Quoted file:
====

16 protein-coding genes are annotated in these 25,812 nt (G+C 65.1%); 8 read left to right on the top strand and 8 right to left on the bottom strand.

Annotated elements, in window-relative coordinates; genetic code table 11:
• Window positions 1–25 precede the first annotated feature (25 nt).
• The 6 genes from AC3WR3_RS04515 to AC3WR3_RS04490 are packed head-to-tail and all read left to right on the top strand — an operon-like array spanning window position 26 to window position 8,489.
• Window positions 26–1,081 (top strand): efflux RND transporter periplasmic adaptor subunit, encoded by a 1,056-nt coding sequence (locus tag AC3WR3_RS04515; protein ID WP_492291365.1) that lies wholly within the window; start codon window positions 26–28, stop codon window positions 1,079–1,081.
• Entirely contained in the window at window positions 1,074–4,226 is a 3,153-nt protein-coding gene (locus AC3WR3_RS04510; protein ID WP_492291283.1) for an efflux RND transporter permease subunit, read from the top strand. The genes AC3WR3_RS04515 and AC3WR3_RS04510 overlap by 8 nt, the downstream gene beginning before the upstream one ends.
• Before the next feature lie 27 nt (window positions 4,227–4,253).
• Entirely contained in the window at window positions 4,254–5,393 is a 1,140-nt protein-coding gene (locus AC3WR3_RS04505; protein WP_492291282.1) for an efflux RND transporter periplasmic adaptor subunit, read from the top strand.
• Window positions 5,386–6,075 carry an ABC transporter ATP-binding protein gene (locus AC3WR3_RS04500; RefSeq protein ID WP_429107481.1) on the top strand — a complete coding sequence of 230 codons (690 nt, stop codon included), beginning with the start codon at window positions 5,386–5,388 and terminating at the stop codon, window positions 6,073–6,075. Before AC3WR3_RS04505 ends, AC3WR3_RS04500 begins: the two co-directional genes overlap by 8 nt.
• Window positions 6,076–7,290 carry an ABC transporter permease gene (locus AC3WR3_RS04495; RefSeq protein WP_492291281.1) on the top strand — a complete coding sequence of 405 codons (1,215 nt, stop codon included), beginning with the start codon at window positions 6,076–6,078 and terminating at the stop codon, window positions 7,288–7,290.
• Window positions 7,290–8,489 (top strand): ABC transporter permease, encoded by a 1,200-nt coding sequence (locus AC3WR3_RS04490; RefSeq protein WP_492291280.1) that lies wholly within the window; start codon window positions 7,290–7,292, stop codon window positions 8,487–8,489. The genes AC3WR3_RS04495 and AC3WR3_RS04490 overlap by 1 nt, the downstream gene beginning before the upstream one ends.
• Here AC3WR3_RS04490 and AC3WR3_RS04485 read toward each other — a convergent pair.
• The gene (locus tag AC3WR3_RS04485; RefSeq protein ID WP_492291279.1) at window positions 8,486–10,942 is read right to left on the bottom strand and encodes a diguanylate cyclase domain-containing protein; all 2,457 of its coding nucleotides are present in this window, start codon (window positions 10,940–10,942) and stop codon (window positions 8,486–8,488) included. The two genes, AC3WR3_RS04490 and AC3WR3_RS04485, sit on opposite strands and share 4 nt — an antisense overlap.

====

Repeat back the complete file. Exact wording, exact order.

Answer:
16 protein-coding genes are annotated in these 25,812 nt (G+C 65.1%); 8 read left to right on the top strand and 8 right to left on the bottom strand.

Annotated elements, in window-relative coordinates; genetic code table 11:
• Window positions 1–25 precede the first annotated feature (25 nt).
• The 6 genes from AC3WR3_RS04515 to AC3WR3_RS04490 are packed head-to-tail and all read left to right on the top strand — an operon-like array spanning window position 26 to window position 8,489.
• Window positions 26–1,081 (top strand): efflux RND transporter periplasmic adaptor subunit, encoded by a 1,056-nt coding sequence (locus tag AC3WR3_RS04515; protein ID WP_492291365.1) that lies wholly within the window; start codon window positions 26–28, stop codon window positions 1,079–1,081.
• Entirely contained in the window at window positions 1,074–4,226 is a 3,153-nt protein-coding gene (locus AC3WR3_RS04510; protein ID WP_492291283.1) for an efflux RND transporter permease subunit, read from the top strand. The genes AC3WR3_RS04515 and AC3WR3_RS04510 overlap by 8 nt, the downstream gene beginning before the upstream one ends.
• Before the next feature lie 27 nt (window positions 4,227–4,253).
• Entirely contained in the window at window positions 4,254–5,393 is a 1,140-nt protein-coding gene (locus AC3WR3_RS04505; protein WP_492291282.1) for an efflux RND transporter periplasmic adaptor subunit, read from the top strand.
• Window positions 5,386–6,075 carry an ABC transporter ATP-binding protein gene (locus AC3WR3_RS04500; RefSeq protein ID WP_429107481.1) on the top strand — a complete coding sequence of 230 codons (690 nt, stop codon included), beginning with the start codon at window positions 5,386–5,388 and terminating at the stop codon, window positions 6,073–6,075. Before AC3WR3_RS04505 ends, AC3WR3_RS04500 begins: the two co-directional genes overlap by 8 nt.
• Window positions 6,076–7,290 carry an ABC transporter permease gene (locus AC3WR3_RS04495; RefSeq protein WP_492291281.1) on the top strand — a complete coding sequence of 405 codons (1,215 nt, stop codon included), beginning with the start codon at window positions 6,076–6,078 and terminating at the stop codon, window positions 7,288–7,290.
• Window positions 7,290–8,489 (top strand): ABC transporter permease, encoded by a 1,200-nt coding sequence (locus AC3WR3_RS04490; RefSeq protein WP_492291280.1) that lies wholly within the window; start codon window positions 7,290–7,292, stop codon window positions 8,487–8,489. The genes AC3WR3_RS04495 and AC3WR3_RS04490 overlap by 1 nt, the downstream gene beginning before the upstream one ends.
• Here AC3WR3_RS04490 and AC3WR3_RS04485 read toward each other — a convergent pair.
• The gene (locus tag AC3WR3_RS04485; RefSeq protein ID WP_492291279.1) at window positions 8,486–10,942 is read right to left on the bottom strand and encodes a diguanylate cyclase domain-containing protein; all 2,457 of its coding nucleotides are present in this window, start codon (window positions 10,940–10,942) and stop codon (window positions 8,486–8,488) included. The two genes, AC3WR3_RS04490 and AC3WR3_RS04485, sit on opposite strands and share 4 nt — an antisense overlap.